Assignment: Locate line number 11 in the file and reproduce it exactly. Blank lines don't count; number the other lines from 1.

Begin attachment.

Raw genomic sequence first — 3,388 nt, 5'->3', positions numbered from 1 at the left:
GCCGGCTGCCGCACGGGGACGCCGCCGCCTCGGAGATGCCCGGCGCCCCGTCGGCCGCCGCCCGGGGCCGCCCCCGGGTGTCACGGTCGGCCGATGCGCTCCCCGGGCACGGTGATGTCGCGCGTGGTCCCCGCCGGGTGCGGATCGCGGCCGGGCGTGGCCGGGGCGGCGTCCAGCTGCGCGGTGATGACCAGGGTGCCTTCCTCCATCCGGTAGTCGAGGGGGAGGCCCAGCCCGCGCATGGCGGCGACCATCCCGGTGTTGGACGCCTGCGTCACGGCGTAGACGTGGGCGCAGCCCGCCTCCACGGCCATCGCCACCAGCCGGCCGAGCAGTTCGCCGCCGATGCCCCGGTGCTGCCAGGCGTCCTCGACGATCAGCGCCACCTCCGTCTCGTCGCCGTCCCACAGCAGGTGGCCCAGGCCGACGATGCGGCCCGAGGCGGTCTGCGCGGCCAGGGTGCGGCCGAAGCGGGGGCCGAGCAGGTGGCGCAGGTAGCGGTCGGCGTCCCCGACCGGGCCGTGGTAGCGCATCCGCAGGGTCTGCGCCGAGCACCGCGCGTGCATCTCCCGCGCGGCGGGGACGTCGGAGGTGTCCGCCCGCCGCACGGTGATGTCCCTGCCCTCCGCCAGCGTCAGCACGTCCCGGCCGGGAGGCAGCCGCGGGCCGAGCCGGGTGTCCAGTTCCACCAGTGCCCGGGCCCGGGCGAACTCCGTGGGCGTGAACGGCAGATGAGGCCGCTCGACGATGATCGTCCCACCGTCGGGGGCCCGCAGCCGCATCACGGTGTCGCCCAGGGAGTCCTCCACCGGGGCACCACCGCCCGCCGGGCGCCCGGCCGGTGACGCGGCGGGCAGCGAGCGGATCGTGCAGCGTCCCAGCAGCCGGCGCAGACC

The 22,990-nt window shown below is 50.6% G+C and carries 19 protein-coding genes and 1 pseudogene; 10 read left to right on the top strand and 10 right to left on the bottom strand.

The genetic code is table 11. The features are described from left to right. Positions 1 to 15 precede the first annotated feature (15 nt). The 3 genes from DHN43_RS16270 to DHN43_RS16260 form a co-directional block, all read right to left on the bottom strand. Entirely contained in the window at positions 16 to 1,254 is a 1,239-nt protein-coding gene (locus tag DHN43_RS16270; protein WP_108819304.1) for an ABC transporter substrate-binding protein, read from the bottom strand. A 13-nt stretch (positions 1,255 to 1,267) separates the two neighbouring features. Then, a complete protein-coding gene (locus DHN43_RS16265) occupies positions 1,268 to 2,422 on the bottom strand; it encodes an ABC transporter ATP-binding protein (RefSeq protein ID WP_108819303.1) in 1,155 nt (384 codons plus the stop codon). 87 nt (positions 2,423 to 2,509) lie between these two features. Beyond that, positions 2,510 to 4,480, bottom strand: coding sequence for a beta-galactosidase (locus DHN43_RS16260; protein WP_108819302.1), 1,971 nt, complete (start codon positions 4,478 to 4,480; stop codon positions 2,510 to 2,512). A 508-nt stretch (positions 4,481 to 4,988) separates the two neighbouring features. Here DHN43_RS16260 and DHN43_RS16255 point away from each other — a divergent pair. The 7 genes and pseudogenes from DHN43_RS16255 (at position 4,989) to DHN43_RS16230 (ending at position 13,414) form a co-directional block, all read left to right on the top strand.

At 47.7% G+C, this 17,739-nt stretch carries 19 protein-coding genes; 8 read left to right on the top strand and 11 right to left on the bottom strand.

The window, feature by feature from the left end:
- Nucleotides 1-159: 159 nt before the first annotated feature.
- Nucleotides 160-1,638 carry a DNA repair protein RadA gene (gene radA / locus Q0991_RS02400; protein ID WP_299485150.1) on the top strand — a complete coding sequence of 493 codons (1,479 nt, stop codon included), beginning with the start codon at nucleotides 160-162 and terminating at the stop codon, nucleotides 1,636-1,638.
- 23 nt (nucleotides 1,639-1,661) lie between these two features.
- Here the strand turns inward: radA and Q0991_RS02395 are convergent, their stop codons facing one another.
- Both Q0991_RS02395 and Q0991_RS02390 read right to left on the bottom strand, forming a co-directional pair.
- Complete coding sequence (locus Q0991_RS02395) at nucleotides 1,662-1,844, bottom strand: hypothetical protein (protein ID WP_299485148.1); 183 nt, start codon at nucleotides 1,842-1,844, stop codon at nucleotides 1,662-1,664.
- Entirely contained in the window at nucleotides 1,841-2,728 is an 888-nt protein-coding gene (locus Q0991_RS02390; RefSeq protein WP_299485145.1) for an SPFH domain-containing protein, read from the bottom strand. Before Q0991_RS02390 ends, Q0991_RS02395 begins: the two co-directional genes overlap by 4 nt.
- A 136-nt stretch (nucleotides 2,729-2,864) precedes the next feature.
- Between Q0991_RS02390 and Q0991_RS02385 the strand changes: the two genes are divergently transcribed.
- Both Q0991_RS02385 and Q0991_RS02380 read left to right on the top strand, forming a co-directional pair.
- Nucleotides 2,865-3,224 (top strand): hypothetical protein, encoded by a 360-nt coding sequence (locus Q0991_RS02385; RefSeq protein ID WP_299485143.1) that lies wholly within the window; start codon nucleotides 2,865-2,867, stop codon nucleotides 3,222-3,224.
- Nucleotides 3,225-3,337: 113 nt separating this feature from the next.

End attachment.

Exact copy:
- Both Q0991_RS02395 and Q0991_RS02390 read right to left on the bottom strand, forming a co-directional pair.